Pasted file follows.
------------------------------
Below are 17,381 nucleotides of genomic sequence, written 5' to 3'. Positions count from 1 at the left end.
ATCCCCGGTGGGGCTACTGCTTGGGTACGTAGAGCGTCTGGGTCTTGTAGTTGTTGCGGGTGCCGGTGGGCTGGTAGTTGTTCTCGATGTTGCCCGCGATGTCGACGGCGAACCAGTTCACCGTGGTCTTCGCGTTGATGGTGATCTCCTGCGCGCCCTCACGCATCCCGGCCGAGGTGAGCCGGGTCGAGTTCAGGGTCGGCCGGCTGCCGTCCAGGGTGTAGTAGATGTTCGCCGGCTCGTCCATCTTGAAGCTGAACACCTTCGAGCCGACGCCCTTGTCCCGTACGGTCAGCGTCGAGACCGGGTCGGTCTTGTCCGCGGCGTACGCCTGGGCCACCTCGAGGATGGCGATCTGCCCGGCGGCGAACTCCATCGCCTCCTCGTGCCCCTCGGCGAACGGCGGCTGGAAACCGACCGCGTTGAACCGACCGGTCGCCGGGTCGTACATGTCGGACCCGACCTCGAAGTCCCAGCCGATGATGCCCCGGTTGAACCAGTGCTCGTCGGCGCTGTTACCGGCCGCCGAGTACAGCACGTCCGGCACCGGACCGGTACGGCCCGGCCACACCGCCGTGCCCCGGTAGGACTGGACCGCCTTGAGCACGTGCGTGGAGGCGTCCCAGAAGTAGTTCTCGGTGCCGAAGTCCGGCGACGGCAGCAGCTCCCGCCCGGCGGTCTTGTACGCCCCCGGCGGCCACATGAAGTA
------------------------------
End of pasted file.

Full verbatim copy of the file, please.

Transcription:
Below are 17,381 nucleotides of genomic sequence, written 5' to 3'. Positions count from 1 at the left end.
ATCCCCGGTGGGGCTACTGCTTGGGTACGTAGAGCGTCTGGGTCTTGTAGTTGTTGCGGGTGCCGGTGGGCTGGTAGTTGTTCTCGATGTTGCCCGCGATGTCGACGGCGAACCAGTTCACCGTGGTCTTCGCGTTGATGGTGATCTCCTGCGCGCCCTCACGCATCCCGGCCGAGGTGAGCCGGGTCGAGTTCAGGGTCGGCCGGCTGCCGTCCAGGGTGTAGTAGATGTTCGCCGGCTCGTCCATCTTGAAGCTGAACACCTTCGAGCCGACGCCCTTGTCCCGTACGGTCAGCGTCGAGACCGGGTCGGTCTTGTCCGCGGCGTACGCCTGGGCCACCTCGAGGATGGCGATCTGCCCGGCGGCGAACTCCATCGCCTCCTCGTGCCCCTCGGCGAACGGCGGCTGGAAACCGACCGCGTTGAACCGACCGGTCGCCGGGTCGTACATGTCGGACCCGACCTCGAAGTCCCAGCCGATGATGCCCCGGTTGAACCAGTGCTCGTCGGCGCTGTTACCGGCCGCCGAGTACAGCACGTCCGGCACCGGACCGGTACGGCCCGGCCACACCGCCGTGCCCCGGTAGGACTGGACCGCCTTGAGCACGTGCGTGGAGGCGTCCCAGAAGTAGTTCTCGGTGCCGAAGTCCGGCGACGGCAGCAGCTCCCGCCCGGCGGTCTTGTACGCCCCCGGCGGCCACATGAAGTA